Last night I watched as the depressed single mom Adele and her young son Henry offered a wounded escaped convict a ride. As police searched town for the man, the mother and son gradually learned his true story as their options become increasingly limited as their emotions become conflicted.
It’s a beautiful story despite being somewhat implausible. I found what mattered wasn’t the story we see, so much as witnessing the characters finally having a shot at happiness and how the rest of their lives were shaped by this single weekend spent together.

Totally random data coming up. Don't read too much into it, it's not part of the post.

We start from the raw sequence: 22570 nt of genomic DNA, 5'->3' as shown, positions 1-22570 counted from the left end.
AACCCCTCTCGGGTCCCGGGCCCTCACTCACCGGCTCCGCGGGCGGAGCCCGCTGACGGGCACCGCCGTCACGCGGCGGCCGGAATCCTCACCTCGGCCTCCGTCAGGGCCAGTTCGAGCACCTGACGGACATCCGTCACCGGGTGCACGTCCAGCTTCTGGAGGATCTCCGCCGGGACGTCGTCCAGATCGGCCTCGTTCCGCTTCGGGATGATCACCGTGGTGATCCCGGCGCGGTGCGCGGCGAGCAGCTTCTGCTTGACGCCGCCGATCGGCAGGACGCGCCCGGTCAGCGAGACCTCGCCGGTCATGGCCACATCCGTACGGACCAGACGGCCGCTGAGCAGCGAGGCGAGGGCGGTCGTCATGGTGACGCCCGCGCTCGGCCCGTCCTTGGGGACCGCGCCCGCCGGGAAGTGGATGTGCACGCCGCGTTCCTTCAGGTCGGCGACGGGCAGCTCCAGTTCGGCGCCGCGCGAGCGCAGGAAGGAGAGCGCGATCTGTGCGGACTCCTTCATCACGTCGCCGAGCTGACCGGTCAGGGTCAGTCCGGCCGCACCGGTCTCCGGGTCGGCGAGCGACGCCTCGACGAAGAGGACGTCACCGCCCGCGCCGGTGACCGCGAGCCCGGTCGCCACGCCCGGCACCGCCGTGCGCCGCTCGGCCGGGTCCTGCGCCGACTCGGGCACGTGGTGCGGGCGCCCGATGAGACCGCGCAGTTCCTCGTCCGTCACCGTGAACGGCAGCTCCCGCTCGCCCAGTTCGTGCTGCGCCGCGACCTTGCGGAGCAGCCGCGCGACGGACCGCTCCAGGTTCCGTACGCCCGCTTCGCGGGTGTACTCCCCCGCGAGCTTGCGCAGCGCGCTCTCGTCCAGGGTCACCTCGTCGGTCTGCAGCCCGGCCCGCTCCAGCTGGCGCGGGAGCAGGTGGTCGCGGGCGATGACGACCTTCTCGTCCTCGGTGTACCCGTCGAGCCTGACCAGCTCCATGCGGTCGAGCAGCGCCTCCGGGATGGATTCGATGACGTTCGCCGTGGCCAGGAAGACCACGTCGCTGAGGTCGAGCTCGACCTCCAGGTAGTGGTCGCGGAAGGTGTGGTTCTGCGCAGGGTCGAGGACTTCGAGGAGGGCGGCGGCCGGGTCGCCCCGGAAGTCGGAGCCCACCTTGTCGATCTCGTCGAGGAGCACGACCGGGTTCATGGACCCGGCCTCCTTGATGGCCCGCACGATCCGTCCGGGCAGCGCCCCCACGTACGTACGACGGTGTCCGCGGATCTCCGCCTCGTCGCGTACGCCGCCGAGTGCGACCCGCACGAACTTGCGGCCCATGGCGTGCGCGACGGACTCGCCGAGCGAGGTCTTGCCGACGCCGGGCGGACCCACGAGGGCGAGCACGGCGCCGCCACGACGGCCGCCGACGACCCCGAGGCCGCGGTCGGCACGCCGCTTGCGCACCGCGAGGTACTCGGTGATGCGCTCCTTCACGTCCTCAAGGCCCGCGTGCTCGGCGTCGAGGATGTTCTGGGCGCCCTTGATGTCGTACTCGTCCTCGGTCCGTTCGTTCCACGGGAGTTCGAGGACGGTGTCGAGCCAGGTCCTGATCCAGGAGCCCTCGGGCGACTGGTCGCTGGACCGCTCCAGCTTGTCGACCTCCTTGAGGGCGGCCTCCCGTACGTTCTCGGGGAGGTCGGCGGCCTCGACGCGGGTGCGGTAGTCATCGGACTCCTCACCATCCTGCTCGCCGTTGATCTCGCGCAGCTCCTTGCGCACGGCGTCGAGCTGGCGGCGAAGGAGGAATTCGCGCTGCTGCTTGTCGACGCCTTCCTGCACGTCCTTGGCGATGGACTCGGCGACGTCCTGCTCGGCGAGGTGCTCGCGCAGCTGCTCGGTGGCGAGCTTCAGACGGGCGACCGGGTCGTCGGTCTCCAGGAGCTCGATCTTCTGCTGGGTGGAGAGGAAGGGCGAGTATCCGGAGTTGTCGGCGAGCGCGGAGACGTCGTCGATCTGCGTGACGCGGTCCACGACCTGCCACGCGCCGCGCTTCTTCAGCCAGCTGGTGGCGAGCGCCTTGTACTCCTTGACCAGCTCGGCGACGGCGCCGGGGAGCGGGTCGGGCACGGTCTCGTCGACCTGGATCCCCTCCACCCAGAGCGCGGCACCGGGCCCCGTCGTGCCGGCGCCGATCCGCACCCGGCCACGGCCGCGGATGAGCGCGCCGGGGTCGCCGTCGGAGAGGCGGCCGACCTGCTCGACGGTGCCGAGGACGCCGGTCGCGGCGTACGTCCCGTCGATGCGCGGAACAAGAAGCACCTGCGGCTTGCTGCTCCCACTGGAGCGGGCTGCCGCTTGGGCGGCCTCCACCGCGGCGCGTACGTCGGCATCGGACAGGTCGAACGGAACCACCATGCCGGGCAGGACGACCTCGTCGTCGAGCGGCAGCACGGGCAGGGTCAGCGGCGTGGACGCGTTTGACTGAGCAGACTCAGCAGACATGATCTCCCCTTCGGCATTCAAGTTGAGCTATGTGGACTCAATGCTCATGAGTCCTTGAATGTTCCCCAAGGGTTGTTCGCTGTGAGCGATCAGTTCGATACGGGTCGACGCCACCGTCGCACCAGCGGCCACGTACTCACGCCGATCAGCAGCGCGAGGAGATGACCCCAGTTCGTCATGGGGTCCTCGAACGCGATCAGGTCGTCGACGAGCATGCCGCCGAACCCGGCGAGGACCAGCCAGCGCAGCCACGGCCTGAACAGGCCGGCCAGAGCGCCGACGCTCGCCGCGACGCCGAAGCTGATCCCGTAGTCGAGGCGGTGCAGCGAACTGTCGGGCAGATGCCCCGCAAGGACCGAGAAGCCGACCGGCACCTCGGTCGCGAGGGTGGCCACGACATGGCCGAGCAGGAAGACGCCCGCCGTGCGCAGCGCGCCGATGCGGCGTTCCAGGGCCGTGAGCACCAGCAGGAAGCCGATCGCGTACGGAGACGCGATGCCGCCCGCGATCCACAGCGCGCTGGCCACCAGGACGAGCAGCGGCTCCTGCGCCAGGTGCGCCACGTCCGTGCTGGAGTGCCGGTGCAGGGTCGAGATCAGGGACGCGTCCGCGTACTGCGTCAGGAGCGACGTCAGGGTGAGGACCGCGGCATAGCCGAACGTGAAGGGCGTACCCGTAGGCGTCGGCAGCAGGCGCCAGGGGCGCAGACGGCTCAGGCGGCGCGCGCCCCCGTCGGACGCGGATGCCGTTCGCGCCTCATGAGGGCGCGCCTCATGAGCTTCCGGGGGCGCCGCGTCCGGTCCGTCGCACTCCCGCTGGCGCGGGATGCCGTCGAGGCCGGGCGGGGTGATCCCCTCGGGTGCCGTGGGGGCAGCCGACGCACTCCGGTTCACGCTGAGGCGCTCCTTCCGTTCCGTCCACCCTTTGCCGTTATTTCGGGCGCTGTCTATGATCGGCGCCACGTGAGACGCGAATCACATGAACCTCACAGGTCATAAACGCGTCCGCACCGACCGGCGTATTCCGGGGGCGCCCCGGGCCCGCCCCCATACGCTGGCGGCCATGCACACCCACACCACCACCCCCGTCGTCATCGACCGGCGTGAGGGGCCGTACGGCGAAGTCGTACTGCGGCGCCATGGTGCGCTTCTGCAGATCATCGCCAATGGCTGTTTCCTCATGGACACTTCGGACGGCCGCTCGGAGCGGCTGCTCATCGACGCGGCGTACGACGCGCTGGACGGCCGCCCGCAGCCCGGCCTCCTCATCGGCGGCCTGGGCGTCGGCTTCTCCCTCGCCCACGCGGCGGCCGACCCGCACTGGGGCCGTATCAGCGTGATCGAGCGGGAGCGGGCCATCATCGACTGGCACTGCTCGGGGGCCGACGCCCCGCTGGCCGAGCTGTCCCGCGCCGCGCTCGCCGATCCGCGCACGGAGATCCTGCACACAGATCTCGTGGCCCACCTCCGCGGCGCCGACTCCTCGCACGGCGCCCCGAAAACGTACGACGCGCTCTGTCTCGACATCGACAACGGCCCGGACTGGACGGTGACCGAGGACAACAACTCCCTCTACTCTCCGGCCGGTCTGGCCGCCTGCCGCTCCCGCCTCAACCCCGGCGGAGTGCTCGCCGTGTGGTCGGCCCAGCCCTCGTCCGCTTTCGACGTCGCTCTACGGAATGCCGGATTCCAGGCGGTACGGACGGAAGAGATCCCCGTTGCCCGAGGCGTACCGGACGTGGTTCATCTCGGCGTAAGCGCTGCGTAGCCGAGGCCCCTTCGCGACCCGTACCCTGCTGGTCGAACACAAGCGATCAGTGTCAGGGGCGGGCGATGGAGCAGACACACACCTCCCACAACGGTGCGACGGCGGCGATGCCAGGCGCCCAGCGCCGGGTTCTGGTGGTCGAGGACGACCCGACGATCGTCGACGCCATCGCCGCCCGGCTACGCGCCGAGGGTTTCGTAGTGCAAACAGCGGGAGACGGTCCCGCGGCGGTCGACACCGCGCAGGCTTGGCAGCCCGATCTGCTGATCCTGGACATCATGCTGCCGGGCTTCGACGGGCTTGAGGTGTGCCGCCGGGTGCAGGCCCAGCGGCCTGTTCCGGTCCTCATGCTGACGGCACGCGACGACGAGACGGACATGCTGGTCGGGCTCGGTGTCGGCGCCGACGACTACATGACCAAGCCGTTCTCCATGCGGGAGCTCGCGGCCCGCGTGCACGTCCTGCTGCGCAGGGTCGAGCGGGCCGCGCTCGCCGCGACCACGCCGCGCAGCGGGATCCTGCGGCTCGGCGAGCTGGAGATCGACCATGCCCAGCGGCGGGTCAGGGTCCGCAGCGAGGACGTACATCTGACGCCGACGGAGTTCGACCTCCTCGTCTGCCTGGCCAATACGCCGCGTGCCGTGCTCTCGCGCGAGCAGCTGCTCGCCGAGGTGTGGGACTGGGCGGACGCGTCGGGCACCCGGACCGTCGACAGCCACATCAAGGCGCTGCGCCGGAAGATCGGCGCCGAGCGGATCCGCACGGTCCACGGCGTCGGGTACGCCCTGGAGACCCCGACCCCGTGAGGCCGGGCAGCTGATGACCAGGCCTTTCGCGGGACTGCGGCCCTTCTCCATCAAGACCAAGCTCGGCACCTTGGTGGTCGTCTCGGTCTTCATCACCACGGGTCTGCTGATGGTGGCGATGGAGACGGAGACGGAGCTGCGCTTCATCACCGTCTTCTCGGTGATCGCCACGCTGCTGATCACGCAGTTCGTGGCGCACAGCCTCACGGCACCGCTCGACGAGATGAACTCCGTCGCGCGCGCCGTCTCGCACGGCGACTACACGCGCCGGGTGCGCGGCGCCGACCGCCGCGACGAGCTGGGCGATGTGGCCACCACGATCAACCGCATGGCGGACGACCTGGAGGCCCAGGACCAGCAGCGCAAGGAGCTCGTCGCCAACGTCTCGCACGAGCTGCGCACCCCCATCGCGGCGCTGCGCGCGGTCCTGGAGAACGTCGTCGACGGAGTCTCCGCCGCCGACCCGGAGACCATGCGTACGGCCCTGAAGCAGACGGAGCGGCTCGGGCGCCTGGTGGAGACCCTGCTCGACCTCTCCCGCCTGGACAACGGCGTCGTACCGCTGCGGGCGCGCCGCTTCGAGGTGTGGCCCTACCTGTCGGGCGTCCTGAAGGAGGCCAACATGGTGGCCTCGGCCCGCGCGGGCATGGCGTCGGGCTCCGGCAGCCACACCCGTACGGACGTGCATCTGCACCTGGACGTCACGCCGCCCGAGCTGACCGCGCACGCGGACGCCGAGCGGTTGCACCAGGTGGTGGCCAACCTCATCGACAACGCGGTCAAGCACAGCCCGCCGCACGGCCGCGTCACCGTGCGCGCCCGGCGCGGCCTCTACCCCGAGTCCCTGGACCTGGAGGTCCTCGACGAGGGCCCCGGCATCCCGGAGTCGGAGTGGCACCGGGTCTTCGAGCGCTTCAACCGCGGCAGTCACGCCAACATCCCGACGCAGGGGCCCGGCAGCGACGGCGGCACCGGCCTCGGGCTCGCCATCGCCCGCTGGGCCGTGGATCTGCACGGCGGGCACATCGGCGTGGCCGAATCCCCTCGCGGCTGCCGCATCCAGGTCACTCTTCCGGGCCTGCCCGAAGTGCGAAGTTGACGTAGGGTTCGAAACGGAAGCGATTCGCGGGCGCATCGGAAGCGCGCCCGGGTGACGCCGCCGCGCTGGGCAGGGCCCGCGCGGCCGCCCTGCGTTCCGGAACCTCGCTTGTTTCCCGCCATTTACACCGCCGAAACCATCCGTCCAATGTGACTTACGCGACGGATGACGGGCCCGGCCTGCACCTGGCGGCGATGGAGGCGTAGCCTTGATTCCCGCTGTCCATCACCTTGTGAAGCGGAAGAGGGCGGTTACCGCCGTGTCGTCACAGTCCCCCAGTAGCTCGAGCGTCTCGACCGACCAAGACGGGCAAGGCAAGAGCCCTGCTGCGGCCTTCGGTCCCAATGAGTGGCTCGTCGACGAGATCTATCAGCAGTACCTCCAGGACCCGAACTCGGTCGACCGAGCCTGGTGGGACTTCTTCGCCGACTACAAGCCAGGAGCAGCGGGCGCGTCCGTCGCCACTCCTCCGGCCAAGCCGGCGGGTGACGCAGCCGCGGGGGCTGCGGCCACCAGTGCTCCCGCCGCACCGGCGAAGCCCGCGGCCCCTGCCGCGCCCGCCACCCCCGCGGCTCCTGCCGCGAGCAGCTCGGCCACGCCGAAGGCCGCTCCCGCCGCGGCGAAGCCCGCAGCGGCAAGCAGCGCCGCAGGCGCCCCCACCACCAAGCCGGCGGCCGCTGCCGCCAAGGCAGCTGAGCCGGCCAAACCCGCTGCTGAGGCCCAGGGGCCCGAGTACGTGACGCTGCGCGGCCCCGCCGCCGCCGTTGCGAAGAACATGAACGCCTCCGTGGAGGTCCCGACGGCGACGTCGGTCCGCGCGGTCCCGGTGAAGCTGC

The movie is quiet, subtle and slower than his other films out right now. The pacing lets the actors take us through every emotion. Kate Winslet is a terrific actress and she gave a beautiful performance as Adele, very convincingly portraying a woman who’s given up on living. Josh Brolin was first-rate as well, giving us both a tough convict and a soft hearted man at times. And Gattlin Griffith was great portraying a kid who grew up faster than he should have. I can be iffy when it comes to child actors but he pulled it off very well.
In conclusion, Labor Day is a different, quiet mature film. It’s a refreshing change from the 30-something comedies being released and gives the viewer a chance to dig a bit deeper into their emotions. Labor Day creates tension, tears and some laughs. I recommend Labor Day as a beautifully sentimental movie driven by emotions rather than plot.